Lawmakers’ efforts to chip away at the Dodd-Frank Wall Street Reform and Consumer Protection Act have come almost exclusively from the GOP side of the aisle—until now. This week, Democratic lawmakers pitched in to roll back Dodd-Frank, too.
The U.S. House of Representatives this week passed H.R. 4096, a bipartisan bill sponsored by Reps. Michael Capuano (D-Massachusetts) and Steve Stivers (R-Ohio), by an overwhelmingly bipartisan vote of 395 to 3. The bill, known as the Investor Clarity and Bank Parity Act, amends Dodd-Frank’s Volcker Rule so that an investment adviser affiliated with a bank can share the same name or a similar name with a hedge fund or private equity fund.
The purpose of the bill is to ensure that Main Street businesses and banks have access to affordable financing and growth capital.
H.R. 4096 received 229 yea votes from Republicans and 166 yea votes from Democrats. The only three who voted nay were Democrats (Tulsi Gabbard, D-Hawaii; Jerrold Nadler, D-New York; and Jan Schakowsky, D-Illinois). Thirty-five representatives did not vote.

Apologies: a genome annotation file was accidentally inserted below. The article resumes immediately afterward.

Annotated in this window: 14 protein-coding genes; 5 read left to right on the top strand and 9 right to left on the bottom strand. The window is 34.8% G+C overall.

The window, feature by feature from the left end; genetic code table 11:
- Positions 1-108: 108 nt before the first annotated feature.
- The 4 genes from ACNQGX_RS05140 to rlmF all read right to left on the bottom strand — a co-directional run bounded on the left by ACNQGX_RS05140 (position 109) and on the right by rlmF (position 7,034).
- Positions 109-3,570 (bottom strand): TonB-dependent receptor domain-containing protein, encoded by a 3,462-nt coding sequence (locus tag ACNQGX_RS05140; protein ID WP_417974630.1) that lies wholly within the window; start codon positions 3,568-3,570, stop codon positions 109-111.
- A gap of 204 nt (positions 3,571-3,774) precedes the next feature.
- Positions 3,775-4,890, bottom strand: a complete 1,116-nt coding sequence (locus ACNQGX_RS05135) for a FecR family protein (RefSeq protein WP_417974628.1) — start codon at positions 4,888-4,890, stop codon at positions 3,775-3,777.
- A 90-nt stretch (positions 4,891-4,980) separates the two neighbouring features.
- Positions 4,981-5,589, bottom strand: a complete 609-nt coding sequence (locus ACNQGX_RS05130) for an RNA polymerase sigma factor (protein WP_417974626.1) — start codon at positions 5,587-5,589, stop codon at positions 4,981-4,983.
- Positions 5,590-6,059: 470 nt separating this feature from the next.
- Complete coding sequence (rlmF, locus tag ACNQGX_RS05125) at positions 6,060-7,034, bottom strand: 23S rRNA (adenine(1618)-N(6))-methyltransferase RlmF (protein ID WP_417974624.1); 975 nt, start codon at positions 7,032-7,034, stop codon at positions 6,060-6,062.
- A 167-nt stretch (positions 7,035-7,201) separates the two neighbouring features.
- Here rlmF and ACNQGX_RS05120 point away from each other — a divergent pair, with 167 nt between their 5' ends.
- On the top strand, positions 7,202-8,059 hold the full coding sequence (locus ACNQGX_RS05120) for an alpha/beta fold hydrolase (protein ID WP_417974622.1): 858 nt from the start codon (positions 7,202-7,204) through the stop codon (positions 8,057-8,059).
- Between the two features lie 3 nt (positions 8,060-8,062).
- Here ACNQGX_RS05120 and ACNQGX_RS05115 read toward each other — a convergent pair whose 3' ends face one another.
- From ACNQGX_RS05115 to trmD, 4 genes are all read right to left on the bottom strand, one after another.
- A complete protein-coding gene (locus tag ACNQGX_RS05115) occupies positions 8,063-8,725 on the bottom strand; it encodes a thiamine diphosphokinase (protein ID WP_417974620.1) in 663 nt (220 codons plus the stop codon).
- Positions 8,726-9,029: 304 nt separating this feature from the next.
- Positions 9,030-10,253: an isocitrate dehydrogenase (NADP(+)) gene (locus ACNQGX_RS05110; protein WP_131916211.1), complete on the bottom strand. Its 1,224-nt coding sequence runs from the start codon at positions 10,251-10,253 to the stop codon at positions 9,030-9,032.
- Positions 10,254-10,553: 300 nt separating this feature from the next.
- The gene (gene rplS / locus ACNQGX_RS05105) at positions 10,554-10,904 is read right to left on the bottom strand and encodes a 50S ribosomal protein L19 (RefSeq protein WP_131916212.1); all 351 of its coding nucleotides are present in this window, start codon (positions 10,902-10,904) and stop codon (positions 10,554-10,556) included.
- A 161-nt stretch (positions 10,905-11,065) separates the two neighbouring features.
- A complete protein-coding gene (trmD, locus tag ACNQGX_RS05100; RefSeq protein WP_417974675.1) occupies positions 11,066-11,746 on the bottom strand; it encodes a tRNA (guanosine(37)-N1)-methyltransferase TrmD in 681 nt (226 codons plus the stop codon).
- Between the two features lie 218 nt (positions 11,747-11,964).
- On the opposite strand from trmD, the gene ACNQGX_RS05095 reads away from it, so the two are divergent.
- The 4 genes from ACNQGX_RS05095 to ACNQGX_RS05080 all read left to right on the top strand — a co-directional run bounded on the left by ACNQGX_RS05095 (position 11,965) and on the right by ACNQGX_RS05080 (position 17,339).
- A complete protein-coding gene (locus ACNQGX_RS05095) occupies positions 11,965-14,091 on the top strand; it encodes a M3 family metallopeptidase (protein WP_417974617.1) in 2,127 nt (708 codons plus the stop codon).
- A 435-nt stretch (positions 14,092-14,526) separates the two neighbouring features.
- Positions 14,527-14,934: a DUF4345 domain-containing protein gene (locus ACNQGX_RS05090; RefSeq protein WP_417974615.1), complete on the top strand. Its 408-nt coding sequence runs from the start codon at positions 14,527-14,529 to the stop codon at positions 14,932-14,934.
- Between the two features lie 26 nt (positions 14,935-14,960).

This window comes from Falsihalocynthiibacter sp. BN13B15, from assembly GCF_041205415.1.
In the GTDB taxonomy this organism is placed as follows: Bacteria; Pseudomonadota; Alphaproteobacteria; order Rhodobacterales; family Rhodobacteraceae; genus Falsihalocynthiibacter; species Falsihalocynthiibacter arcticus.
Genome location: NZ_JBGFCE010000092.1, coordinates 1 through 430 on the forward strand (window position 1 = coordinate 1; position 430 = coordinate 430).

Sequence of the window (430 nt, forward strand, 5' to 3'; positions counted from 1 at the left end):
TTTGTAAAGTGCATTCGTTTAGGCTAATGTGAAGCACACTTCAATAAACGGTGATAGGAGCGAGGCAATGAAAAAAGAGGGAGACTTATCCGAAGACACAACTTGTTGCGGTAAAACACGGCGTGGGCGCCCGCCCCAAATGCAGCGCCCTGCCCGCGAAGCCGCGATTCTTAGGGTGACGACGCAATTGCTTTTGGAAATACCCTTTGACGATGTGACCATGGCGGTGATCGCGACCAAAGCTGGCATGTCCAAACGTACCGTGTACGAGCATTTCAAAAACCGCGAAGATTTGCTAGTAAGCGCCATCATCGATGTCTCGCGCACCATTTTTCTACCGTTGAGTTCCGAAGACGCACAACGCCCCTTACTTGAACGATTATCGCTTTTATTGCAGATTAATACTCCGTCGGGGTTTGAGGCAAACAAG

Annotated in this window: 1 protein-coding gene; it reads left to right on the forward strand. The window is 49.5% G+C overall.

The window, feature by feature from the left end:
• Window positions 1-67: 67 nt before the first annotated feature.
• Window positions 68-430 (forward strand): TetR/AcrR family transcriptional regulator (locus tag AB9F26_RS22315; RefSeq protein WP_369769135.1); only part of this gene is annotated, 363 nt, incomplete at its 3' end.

Attempts to roll back Dodd Frank have been more fierce recently, especially in the last month. Earlier in April, the House Financial Services Committee passed H.R. 1486, known as the “Taking Account of Bureaucrats’ Spending Act of 2015,” aims to put the CFPB’s spending on a budget in an attempt to make the Bureau more accountable to taxpayers. The Committee also passed H.R. 4894, which would repeal Dodd-Frank’s bailout fund for large, complex financial institutions. But both of those bills passed largely on party lines.
In late March, Dodd-Frank suffered a setback when a judge ordered the “systemically important” designation to be removed from insurance provider MetLife. The Financial Services Oversight Committee (FSOC), created by Dodd-Frank and comprised of the heads of nine federal government regulatory agencies and one independent member, designated MetLife as a nonbank systemically important institution in December 2014.
With H.R. 4096 bill having passed by such an overwhelming margin in the House, it will be interesting to see what happens when it is put to a vote in the Senate. Elizabeth Warren (D-Massachusetts) the main architect of the CFPB, a fierce Dodd-Frank supporter, and an ally of Capuano’s in the protest over Agency sales of delinquent mortgage loans to Wall Street investors, said in March that “If Wall Street and their buddies in the Republican party want to launch an assault on financial regulations and they want to try to roll back Dodd-Frank, all I can say is, let’s have that fight. I’m ready. You can make it with words or anything else you want, but I am not backing down.”
Judging from the vote on H.R. 4096, it is not just Republicans that want to roll back Dodd-Frank now.